Evidence of first-mover advantage comes together

Record player with The Beatles album in background. | Newsreel
The Beatles benefited from first-mover advantage to become an iconic band. | Photo: Enzode Bernardo (iStock)

First-mover advantage, a proven concept in the business world, is also a factor in the success of musical artists, according to new research.

Data collected from nearly one million songs across 110 music genres showed pioneering artists who laid the groundwork for new genres achieved greater popularity than their later contemporaries.

A team of cultural evolution scholars from Max Planck Institutes, Stony Brook University and PSL University said the study provided valuable insights into how success was cultivated in culture and suggested the first-mover advantage may be a key factor in the evolution of art and culture that had so far been overlooked.

First author Oleg Sobchuk, from the Max Planck Institute for Evolutionary Anthropology, said the researchers investigated why some works of art and artists became successful and others did not.

“For example, The Beatles became part of the ‘canon’ of Western music, while many of their contemporaries who made very similar music – and often had very similar names, like The Turtles, The Monkees or The Byrds, did not become as iconic,” Mr Sobchuk said.

“Questions about the mechanisms of success in the arts are part of the emerging data-driven science of culture,” he said.

Mr Sobchuk said they tested whether early representatives of new music genres tended to be more successful.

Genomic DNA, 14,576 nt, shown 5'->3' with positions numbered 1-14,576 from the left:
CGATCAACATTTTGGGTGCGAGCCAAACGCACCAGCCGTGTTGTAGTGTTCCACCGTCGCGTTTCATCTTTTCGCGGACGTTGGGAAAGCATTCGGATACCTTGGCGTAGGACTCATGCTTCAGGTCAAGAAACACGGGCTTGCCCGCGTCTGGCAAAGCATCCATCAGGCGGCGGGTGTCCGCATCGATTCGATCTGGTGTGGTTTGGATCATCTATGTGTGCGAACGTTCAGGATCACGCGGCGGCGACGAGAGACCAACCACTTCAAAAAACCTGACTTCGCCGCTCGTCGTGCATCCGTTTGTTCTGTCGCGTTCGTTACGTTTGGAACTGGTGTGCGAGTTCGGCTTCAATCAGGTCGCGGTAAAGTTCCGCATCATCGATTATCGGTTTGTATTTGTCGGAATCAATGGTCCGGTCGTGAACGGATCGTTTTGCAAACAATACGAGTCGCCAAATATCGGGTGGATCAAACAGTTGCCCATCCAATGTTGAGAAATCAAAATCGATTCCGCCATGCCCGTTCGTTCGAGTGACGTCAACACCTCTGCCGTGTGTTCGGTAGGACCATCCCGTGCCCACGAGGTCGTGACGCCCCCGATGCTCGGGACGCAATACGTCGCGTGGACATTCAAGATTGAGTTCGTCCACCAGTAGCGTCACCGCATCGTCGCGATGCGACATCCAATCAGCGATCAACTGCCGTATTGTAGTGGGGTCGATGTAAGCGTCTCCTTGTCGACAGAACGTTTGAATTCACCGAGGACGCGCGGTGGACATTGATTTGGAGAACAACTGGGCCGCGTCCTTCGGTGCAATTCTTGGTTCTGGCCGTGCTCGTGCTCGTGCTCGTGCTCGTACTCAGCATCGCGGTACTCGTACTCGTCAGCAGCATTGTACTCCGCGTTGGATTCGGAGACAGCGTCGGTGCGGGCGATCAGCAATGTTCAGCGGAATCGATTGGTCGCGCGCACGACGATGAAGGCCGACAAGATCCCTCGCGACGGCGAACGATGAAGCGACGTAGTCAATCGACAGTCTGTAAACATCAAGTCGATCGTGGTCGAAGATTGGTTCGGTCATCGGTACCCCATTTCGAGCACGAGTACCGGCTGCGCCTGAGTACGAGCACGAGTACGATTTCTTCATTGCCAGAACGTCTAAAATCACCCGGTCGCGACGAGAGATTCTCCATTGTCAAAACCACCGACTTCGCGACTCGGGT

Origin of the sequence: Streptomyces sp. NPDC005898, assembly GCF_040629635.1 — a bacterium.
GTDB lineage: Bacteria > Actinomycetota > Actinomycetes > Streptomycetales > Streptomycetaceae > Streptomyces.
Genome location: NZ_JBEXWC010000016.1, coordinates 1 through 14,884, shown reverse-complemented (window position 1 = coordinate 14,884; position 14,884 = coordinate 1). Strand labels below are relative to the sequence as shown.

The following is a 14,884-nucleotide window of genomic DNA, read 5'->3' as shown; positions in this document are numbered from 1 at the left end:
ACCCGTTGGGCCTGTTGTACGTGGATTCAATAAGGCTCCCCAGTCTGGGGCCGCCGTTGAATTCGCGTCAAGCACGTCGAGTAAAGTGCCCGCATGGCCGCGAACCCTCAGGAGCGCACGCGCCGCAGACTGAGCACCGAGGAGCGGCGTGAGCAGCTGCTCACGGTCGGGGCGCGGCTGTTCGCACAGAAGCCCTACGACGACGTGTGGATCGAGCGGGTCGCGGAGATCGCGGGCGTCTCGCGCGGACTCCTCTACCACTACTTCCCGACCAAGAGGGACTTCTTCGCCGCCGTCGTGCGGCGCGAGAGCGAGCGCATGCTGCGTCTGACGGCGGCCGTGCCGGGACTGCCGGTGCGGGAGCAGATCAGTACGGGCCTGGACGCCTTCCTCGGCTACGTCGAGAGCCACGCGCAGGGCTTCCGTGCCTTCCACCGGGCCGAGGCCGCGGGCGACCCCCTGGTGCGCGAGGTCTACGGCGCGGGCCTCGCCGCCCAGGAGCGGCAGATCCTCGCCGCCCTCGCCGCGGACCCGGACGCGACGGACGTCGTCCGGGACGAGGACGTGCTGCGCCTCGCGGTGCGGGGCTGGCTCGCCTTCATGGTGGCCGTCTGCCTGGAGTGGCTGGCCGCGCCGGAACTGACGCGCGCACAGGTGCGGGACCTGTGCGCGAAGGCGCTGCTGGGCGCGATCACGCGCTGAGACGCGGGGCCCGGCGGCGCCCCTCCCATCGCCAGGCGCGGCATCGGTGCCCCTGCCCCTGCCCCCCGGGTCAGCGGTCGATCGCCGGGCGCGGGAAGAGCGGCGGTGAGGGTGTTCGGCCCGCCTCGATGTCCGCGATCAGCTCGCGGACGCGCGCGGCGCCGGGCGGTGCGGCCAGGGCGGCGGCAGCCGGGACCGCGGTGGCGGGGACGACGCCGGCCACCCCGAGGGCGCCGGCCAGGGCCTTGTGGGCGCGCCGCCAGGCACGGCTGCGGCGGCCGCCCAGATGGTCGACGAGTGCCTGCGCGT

“We collected a massive dataset of almost one million songs, together with their genre labels and popularity metrics, on two online services, Spotify and Every Noise at Once.

“In total – 110 music genres, of varying size and varying geographies. For example, gengetone, a kind of Kenyan hip hop, and  gqom, new electronic dance music from South Africa, but also many genres with worldwide recognition, like emo rap.”

He said they found strong evidence in support of the first-mover advantage.

“Innovative bands and artists standing at the foundation of genres are consistently more popular than their late-mover contemporaries.

“At the same time, the genres that underwent a history of suppression, like grime, a brand of UK hip hop that was actively suppressed by the London police, do not show the first-mover advantage.”

Mr Sobchuk said the reasons and mechanisms behind the success of culture and the arts remain poorly understood.

“To date, scholars have empirically identified several mechanisms, such as the ‘rich-get-richer’ effect or various cognitive biases that can drive the popularity of cultural products.

“Our paper provides large-scale digital evidence for an entirely different mechanism that has been overlooked by scholars of artistic and cultural evolution _ the first-mover advantage,” Mr Sobchuk said.

“In doing so, it opens a path to studying the first-mover advantage in a much broader range of cultural phenomena, such as movies, paintings, or literary fiction.”